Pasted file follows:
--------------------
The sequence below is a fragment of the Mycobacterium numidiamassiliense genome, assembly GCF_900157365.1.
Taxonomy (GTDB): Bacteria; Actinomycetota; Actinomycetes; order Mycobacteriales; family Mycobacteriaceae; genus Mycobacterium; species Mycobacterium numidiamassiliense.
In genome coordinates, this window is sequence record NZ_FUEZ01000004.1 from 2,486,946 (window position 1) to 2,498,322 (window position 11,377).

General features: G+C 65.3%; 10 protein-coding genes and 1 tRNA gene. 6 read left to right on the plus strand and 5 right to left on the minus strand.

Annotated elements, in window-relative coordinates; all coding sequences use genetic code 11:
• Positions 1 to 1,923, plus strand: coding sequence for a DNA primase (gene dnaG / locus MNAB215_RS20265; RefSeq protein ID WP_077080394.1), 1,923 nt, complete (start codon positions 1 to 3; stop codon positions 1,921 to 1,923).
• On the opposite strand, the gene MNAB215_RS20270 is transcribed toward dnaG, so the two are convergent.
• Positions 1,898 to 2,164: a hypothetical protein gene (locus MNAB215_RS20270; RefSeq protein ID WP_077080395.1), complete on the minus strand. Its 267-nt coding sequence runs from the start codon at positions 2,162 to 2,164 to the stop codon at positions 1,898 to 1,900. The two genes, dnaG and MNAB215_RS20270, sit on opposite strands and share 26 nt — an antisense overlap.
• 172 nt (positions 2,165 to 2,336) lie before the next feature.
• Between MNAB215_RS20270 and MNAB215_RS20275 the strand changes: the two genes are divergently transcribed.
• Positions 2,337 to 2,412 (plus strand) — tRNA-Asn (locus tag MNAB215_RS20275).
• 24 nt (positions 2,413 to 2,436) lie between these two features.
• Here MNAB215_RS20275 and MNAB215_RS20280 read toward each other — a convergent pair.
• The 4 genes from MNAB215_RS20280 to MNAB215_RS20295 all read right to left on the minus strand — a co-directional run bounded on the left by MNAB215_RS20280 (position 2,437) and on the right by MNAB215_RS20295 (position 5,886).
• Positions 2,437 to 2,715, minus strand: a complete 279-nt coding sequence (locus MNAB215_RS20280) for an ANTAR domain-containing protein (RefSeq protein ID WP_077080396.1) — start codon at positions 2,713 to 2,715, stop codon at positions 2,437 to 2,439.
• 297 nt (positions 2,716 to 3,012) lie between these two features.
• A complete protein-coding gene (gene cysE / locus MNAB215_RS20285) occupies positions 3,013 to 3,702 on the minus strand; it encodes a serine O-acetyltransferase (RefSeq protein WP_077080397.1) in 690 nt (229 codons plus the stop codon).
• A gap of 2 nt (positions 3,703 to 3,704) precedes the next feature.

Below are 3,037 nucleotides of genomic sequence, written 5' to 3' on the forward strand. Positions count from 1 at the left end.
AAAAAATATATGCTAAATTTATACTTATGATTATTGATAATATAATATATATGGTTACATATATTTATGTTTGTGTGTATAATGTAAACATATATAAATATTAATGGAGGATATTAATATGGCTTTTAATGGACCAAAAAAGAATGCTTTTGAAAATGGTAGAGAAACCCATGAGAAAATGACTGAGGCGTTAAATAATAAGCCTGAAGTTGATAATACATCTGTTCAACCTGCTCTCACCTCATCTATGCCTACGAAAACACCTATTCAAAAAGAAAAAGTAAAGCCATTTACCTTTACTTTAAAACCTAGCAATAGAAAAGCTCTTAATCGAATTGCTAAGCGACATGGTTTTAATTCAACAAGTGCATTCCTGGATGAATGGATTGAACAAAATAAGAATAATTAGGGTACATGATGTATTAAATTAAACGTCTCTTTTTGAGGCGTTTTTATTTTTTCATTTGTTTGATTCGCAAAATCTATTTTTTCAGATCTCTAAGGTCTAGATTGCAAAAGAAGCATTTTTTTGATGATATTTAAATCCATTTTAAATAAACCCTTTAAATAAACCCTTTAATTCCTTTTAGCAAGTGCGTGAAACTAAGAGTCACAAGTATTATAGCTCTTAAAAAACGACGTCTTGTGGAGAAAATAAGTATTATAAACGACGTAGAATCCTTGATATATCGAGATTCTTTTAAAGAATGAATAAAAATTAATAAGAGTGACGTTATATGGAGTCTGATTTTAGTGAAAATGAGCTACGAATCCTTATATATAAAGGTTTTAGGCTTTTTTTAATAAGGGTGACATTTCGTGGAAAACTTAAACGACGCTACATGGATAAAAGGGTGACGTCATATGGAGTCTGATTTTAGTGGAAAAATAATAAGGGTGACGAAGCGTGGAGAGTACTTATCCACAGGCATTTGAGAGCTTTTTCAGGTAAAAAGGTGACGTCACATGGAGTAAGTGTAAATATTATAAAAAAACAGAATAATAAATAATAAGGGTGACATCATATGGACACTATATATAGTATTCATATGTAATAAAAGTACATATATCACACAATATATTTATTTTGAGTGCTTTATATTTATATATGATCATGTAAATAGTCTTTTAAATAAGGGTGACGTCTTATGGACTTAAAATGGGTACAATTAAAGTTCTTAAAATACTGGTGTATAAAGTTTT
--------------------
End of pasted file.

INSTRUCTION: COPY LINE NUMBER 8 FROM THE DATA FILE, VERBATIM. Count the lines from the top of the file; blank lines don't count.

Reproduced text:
• Positions 1,898 to 2,164: a hypothetical protein gene (locus MNAB215_RS20270; RefSeq protein ID WP_077080395.1), complete on the minus strand. Its 267-nt coding sequence runs from the start codon at positions 2,162 to 2,164 to the stop codon at positions 1,898 to 1,900. The two genes, dnaG and MNAB215_RS20270, sit on opposite strands and share 26 nt — an antisense overlap.